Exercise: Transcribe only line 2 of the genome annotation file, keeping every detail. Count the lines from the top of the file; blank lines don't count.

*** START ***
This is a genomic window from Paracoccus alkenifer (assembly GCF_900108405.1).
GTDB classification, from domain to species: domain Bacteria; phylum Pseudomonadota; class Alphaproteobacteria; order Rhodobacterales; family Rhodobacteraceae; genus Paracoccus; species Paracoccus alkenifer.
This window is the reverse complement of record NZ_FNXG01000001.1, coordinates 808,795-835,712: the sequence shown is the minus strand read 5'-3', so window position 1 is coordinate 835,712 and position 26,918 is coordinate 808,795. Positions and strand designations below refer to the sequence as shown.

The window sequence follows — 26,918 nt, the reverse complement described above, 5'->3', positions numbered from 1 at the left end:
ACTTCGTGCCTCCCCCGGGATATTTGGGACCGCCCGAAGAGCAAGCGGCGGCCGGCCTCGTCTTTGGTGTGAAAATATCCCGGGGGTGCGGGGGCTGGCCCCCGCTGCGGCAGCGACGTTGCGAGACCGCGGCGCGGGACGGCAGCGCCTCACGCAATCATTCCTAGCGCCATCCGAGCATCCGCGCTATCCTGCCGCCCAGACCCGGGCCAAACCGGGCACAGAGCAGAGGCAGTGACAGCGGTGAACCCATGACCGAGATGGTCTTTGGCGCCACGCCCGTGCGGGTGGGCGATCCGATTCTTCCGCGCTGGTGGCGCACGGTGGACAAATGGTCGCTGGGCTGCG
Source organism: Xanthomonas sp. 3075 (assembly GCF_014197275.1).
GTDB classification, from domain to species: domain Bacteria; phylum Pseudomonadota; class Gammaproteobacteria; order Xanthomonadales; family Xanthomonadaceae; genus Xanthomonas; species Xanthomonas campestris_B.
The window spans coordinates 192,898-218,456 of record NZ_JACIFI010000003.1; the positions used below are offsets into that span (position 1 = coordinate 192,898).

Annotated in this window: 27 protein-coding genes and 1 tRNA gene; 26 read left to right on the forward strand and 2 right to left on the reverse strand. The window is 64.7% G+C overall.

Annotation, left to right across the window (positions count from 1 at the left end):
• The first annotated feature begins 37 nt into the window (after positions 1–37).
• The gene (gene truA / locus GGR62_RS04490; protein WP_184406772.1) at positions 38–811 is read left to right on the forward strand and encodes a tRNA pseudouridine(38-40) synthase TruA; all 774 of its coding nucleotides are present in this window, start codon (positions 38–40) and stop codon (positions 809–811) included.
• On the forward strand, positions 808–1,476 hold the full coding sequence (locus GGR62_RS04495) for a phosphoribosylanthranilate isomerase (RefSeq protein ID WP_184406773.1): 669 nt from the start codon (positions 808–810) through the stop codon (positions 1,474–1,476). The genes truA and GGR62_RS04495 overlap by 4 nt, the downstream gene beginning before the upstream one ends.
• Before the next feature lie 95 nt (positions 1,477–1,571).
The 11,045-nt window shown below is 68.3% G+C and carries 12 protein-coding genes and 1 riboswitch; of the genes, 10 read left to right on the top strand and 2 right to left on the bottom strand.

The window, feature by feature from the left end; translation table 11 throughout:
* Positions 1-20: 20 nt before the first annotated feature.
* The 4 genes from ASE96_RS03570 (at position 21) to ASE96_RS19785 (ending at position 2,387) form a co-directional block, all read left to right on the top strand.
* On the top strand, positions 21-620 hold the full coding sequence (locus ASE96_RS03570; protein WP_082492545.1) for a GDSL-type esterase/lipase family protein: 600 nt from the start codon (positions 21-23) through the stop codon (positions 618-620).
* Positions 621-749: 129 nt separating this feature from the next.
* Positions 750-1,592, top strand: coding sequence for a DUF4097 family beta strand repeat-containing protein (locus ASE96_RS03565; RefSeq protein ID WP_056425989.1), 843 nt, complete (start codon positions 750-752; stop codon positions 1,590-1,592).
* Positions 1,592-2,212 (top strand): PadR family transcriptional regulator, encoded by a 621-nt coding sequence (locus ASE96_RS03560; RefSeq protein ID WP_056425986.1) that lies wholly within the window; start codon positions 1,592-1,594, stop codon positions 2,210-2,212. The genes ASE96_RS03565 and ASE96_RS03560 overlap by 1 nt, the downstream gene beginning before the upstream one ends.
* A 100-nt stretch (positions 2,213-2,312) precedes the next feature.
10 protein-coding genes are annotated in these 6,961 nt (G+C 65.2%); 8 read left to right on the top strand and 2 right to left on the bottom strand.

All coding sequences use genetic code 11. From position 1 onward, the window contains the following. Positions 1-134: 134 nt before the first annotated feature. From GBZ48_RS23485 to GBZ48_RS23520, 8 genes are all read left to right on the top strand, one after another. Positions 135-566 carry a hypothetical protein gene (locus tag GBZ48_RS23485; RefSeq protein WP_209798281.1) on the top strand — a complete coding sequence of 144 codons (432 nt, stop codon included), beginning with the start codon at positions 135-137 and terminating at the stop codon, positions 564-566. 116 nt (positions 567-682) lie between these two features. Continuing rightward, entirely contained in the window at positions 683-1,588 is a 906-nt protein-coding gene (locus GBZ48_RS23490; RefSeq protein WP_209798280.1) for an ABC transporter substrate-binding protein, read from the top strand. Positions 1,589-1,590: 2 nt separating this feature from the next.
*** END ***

GTDB classification, from domain to species: domain Bacteria; phylum Pseudomonadota; class Alphaproteobacteria; order Rhodobacterales; family Rhodobacteraceae; genus Paracoccus; species Paracoccus alkenifer.